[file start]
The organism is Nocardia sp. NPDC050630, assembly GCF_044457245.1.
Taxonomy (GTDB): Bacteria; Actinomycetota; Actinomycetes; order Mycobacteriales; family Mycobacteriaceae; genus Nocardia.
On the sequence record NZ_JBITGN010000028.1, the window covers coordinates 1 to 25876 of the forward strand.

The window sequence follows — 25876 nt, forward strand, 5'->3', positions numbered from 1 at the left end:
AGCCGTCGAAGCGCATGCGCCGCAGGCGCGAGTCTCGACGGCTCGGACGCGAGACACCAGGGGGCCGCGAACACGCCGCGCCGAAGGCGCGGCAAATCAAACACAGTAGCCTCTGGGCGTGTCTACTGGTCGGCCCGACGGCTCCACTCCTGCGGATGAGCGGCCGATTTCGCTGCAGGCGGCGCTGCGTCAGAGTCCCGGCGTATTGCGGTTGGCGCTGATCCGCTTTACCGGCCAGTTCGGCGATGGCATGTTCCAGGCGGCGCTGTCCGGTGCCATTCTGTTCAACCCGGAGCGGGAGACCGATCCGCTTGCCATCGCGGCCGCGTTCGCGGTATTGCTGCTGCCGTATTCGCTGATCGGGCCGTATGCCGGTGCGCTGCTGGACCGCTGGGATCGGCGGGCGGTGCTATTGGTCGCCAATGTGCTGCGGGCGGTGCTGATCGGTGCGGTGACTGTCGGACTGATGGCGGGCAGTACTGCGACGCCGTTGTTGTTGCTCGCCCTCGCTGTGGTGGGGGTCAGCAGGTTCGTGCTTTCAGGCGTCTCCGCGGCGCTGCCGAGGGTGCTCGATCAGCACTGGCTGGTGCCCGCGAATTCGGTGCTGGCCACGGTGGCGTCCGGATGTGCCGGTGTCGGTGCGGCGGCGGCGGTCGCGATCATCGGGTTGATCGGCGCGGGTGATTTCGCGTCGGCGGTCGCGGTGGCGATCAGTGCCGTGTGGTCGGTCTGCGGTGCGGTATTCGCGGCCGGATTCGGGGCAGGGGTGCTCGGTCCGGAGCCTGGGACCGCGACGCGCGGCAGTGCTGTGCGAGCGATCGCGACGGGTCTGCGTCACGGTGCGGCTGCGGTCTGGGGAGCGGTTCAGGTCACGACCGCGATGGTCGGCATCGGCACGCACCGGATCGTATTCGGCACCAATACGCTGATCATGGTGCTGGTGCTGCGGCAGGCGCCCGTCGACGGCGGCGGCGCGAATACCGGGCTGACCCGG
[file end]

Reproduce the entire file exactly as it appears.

The organism is Nocardia sp. NPDC050630, assembly GCF_044457245.1.
Taxonomy (GTDB): Bacteria; Actinomycetota; Actinomycetes; order Mycobacteriales; family Mycobacteriaceae; genus Nocardia.
On the sequence record NZ_JBITGN010000028.1, the window covers coordinates 1 to 25876 of the forward strand.

The window sequence follows — 25876 nt, forward strand, 5'->3', positions numbered from 1 at the left end:
AGCCGTCGAAGCGCATGCGCCGCAGGCGCGAGTCTCGACGGCTCGGACGCGAGACACCAGGGGGCCGCGAACACGCCGCGCCGAAGGCGCGGCAAATCAAACACAGTAGCCTCTGGGCGTGTCTACTGGTCGGCCCGACGGCTCCACTCCTGCGGATGAGCGGCCGATTTCGCTGCAGGCGGCGCTGCGTCAGAGTCCCGGCGTATTGCGGTTGGCGCTGATCCGCTTTACCGGCCAGTTCGGCGATGGCATGTTCCAGGCGGCGCTGTCCGGTGCCATTCTGTTCAACCCGGAGCGGGAGACCGATCCGCTTGCCATCGCGGCCGCGTTCGCGGTATTGCTGCTGCCGTATTCGCTGATCGGGCCGTATGCCGGTGCGCTGCTGGACCGCTGGGATCGGCGGGCGGTGCTATTGGTCGCCAATGTGCTGCGGGCGGTGCTGATCGGTGCGGTGACTGTCGGACTGATGGCGGGCAGTACTGCGACGCCGTTGTTGTTGCTCGCCCTCGCTGTGGTGGGGGTCAGCAGGTTCGTGCTTTCAGGCGTCTCCGCGGCGCTGCCGAGGGTGCTCGATCAGCACTGGCTGGTGCCCGCGAATTCGGTGCTGGCCACGGTGGCGTCCGGATGTGCCGGTGTCGGTGCGGCGGCGGCGGTCGCGATCATCGGGTTGATCGGCGCGGGTGATTTCGCGTCGGCGGTCGCGGTGGCGATCAGTGCCGTGTGGTCGGTCTGCGGTGCGGTATTCGCGGCCGGATTCGGGGCAGGGGTGCTCGGTCCGGAGCCTGGGACCGCGACGCGCGGCAGTGCTGTGCGAGCGATCGCGACGGGTCTGCGTCACGGTGCGGCTGCGGTCTGGGGAGCGGTTCAGGTCACGACCGCGATGGTCGGCATCGGCACGCACCGGATCGTATTCGGCACCAATACGCTGATCATGGTGCTGGTGCTGCGGCAGGCGCCCGTCGACGGCGGCGGCGCGAATACCGGGCTGACCCGG